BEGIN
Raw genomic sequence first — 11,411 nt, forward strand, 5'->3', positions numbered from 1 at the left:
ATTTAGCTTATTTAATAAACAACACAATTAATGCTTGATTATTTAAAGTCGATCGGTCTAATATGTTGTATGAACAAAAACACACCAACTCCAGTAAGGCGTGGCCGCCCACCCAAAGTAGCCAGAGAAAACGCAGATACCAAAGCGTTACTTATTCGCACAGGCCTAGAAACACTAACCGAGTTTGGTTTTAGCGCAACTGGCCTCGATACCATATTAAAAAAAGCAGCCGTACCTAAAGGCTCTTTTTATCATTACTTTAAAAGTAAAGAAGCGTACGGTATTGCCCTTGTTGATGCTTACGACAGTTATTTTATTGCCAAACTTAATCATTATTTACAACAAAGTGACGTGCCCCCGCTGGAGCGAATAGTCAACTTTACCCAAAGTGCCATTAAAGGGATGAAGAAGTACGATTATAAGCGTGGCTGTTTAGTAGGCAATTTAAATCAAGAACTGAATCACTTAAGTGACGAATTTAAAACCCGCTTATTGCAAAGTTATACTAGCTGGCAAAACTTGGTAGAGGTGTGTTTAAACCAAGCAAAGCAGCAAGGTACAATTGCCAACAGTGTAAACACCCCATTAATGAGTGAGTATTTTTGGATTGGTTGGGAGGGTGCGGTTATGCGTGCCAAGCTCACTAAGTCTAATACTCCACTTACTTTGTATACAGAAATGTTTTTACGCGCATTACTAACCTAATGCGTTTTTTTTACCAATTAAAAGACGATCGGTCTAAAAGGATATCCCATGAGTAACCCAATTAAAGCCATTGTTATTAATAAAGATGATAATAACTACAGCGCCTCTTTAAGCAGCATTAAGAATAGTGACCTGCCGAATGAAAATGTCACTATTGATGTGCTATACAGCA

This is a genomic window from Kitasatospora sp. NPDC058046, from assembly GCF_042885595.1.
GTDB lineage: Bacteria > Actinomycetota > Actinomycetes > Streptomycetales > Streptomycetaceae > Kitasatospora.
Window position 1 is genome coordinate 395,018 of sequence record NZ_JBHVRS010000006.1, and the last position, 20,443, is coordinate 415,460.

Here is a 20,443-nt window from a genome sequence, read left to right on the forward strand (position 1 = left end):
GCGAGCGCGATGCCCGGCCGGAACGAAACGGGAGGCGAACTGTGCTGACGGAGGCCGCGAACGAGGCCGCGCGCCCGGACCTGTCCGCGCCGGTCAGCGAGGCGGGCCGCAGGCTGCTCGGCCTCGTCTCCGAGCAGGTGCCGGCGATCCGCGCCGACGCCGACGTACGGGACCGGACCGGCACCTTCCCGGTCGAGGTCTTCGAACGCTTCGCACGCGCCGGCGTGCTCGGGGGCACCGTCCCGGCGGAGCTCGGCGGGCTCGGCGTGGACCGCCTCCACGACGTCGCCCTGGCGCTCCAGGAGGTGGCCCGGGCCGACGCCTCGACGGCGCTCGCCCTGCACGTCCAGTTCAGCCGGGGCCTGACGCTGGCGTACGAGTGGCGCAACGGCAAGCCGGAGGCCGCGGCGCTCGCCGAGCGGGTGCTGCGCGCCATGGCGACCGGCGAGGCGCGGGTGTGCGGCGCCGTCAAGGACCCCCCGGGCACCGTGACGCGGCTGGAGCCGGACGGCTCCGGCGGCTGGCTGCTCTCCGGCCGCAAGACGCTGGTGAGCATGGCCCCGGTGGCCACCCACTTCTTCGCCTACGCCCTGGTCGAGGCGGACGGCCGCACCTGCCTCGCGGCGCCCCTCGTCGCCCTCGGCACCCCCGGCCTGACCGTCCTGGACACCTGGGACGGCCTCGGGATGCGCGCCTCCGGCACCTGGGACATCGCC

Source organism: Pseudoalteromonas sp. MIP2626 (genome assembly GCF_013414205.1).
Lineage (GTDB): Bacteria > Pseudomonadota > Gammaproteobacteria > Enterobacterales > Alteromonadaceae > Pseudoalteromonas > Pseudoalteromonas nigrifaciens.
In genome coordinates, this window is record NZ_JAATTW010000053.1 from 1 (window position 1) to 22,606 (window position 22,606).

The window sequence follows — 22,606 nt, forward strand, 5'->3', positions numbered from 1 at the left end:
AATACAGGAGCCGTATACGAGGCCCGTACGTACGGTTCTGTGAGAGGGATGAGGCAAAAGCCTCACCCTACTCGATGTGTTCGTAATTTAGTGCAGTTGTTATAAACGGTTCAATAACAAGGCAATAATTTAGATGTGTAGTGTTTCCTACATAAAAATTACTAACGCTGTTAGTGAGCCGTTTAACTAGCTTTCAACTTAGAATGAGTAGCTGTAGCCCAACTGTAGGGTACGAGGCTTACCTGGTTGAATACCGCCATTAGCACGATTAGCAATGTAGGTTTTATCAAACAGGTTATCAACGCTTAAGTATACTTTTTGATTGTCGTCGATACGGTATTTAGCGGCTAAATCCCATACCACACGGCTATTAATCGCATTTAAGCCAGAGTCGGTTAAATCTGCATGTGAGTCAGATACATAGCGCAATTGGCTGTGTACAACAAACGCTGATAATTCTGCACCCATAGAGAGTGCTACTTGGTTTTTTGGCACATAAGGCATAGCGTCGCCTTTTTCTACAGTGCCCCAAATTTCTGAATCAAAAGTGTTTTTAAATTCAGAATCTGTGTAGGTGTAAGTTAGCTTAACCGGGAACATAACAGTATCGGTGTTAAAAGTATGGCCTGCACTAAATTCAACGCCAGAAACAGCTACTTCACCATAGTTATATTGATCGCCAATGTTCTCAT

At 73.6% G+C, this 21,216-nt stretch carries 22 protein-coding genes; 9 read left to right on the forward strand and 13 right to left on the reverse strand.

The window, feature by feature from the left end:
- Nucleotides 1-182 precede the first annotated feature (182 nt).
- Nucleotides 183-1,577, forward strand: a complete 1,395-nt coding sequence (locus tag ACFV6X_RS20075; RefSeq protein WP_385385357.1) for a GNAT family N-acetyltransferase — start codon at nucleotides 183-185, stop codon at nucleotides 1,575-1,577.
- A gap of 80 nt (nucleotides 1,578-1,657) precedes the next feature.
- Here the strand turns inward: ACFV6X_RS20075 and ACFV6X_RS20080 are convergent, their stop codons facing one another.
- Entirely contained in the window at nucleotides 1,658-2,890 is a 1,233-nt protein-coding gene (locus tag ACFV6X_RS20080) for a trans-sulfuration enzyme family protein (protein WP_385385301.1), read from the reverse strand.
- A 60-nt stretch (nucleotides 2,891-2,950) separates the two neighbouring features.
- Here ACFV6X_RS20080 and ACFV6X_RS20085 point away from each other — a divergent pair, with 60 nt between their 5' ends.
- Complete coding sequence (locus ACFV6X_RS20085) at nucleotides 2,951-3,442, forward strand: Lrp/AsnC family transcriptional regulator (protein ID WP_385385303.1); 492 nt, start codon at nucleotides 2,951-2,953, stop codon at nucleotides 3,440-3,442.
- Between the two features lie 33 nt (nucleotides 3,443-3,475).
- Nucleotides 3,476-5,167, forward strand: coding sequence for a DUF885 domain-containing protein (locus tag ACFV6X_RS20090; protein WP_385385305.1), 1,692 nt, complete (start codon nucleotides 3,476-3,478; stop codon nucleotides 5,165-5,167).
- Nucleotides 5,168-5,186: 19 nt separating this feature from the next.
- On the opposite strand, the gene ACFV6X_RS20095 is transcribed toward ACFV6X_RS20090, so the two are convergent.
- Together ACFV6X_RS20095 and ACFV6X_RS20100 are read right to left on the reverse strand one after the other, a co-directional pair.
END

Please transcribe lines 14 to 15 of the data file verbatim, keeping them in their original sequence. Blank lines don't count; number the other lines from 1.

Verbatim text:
The window, feature by feature from the left end:
- Nucleotides 1-182 precede the first annotated feature (182 nt).